Police fleets get a warning on health and safety
POLICE fleets still have a long way to go when it comes to driver health and safety due to lack of co-ordination between departments.
That was one of the over-riding messages from this year’s National Association of Police Fleet Managers conference, hosted by Wiltshire police in Swindon.
A straw poll conducted at the event by one of the speakers, fleet safety expert Dr Will Murray, research director of Interactive Systems, revealed that less than a third (28%) had safety policies in place for drivers.
He said: ‘I’m surprised and disappointed to see that so few have introduced such policies. Only five of 90 delegates present said their policies were revised and updated on an annual basis and only two said they checked to see if drivers properly understood the policy.
‘A minimum starting point for the management of occupational road risk is having a policy in place that everyone understands. Many haven’t even got to that stage. A lot of this is down to the fact that most of the people in this room are responsible for managing vehicles, not drivers. There clearly needs to be more integration within many police forces, so that everyone responsible for controlling drivers out on the road can agree on a policy. Some of the traditional boundaries and empires within organisations may need to be broken down.’
Steve Botham, fleet manager of Wiltshire Constabulary – who took over the reins as chairman of the NAPFM at the end of the conference last Wednesday – agreed. He said: ‘There are many areas where we in the police need to be more ‘joined up’ in forming and introducing such policies. It’s only by hearing conference talks like this that we can identify areas in police force management which need to be improved.’
Another speaker, Jon Godfrey of the Metropolitan Police Health and Safety branch, told delegates that focusing on everything that went wrong in the day-to-day running of a police fleet, including road accidents, could save large amounts of money – which could be usefully spent elsewhere. It started, he said, with the right kind of monitoring.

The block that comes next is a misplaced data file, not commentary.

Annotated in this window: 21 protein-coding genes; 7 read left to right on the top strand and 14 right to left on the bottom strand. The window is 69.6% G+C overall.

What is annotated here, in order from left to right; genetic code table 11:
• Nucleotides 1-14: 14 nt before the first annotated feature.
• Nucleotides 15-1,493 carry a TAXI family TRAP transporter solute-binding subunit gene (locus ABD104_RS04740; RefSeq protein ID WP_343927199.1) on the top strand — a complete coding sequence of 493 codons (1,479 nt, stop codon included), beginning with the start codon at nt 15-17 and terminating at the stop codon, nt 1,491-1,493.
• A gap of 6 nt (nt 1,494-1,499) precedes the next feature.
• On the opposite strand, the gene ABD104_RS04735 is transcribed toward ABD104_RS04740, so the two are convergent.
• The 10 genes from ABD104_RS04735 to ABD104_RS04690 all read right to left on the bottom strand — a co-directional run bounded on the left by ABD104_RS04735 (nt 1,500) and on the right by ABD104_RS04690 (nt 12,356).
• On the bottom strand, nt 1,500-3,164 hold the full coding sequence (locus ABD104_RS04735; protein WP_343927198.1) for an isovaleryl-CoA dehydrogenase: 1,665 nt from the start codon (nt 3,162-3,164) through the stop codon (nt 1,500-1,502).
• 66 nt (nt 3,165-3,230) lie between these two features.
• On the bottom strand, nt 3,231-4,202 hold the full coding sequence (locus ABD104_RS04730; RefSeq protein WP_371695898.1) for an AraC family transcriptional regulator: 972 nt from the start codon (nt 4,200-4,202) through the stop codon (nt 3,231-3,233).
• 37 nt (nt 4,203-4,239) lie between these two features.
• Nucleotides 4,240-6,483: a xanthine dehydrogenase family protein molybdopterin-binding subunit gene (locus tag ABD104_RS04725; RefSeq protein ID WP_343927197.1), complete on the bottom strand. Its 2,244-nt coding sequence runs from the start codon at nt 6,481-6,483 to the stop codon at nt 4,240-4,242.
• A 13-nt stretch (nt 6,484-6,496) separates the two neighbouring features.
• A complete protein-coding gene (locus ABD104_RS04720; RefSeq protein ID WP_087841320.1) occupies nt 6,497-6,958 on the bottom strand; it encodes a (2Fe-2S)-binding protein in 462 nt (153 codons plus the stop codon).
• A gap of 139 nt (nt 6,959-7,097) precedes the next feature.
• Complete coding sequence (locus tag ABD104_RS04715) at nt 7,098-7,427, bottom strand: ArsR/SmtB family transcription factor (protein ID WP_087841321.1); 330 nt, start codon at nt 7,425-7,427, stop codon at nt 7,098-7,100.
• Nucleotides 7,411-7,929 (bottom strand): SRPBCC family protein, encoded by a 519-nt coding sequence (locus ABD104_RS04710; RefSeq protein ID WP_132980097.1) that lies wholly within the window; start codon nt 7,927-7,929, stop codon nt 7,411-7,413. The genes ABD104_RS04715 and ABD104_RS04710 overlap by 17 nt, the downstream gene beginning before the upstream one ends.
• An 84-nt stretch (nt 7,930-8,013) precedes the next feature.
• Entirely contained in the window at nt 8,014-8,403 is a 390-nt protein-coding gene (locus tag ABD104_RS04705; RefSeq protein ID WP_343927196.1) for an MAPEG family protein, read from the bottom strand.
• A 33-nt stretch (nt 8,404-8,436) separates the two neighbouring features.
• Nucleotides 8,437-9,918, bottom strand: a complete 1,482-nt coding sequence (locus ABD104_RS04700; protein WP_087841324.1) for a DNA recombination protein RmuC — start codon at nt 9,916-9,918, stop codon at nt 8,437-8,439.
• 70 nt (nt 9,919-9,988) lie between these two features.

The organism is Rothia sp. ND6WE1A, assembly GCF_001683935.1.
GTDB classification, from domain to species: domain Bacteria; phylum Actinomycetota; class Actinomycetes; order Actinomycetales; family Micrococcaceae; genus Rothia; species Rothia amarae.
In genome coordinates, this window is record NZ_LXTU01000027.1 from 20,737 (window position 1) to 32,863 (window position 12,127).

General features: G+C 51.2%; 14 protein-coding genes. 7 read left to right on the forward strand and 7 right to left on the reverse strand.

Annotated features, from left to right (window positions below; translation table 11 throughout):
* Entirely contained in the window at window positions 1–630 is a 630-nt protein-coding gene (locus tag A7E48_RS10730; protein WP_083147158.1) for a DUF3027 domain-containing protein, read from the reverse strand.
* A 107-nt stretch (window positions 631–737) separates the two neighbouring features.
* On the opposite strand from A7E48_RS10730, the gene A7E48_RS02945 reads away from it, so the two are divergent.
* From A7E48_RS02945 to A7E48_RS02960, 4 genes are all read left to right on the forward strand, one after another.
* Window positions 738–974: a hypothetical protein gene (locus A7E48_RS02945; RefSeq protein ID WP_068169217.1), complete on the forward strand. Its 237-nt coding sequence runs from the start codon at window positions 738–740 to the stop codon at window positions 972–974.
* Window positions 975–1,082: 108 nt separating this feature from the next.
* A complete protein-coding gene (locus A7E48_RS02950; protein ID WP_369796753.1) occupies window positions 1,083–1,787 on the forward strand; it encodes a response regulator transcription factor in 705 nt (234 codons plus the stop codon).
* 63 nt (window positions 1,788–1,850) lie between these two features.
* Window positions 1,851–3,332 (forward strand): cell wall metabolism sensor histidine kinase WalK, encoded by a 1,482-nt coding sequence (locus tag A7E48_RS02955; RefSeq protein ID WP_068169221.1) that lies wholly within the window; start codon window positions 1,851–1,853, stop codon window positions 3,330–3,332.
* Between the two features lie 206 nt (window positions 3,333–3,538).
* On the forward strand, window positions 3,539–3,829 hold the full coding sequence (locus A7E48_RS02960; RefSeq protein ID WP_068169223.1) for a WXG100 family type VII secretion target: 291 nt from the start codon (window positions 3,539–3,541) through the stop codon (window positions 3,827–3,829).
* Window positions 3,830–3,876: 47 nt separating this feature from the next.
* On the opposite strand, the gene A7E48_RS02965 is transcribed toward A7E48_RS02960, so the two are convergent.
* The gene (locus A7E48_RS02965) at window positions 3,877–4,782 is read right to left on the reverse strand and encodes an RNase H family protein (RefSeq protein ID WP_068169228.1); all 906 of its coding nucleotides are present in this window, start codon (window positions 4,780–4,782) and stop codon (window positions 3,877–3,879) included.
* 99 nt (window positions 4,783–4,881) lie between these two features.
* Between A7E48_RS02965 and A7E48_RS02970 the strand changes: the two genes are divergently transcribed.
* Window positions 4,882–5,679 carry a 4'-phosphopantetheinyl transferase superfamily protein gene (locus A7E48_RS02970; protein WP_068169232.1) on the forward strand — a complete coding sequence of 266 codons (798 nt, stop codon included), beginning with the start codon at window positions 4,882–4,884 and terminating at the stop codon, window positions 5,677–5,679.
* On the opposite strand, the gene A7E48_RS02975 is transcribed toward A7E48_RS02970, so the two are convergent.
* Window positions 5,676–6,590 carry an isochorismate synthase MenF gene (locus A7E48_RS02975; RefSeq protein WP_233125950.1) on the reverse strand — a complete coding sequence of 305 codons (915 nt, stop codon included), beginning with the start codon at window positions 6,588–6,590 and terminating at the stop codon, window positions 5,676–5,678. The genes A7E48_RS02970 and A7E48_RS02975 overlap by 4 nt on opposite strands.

‘Monitoring is crucial. Pro-active monitoring is best, as it stops accidents happening in the first place,’ he told delegates.
Those responsible, he said, needed to keep asking: ‘How is the overall situation monitored and what happens when things go wrong?
‘For instance, driver error is not the cause of accidents – it’s the end product.’
He told the conference that starting to set goals was one of the first stages in improving safety.
He said: ‘A whole raft of things need to be put in place. For instance, don’t just leave things on the log book – extend them to become goals. Even when something like the wrong fuel being put into a car happens. How can changes be made? It’s not a question of using a big stick. Goal setting should involve everyone, as well as insisting on minimum standards.
‘Another vital step is risk assessment, and then recording the risks you’ve identified. Why do all this? One of the big reasons for making these changes is that there are huge cost benefits. If these savings are highlighted, managers would be justified in spending the money saved elsewhere.
‘Another set of things we’ve started looking at in the Met are human factors such as tiredness, long hours and so on.’
Godfrey urged delegates to look at the Health & Safety Executive’s website (www.hse.gov.uk) to investigate the information it contains.
The conference also heard about the safety implications of choosing vehicles which helped minimise injuries in the event of an accident, as highlighted by the Euro NCAP testing scheme.
James Ellway, a vehicle safety researcher from the Transport Research Laboratory in Berkshire – which is part of the network of laboratories carrying out the tests – said the assessments gave police vehicle buyers the ammunition they needed to select vehicles which could improve safety for occupants.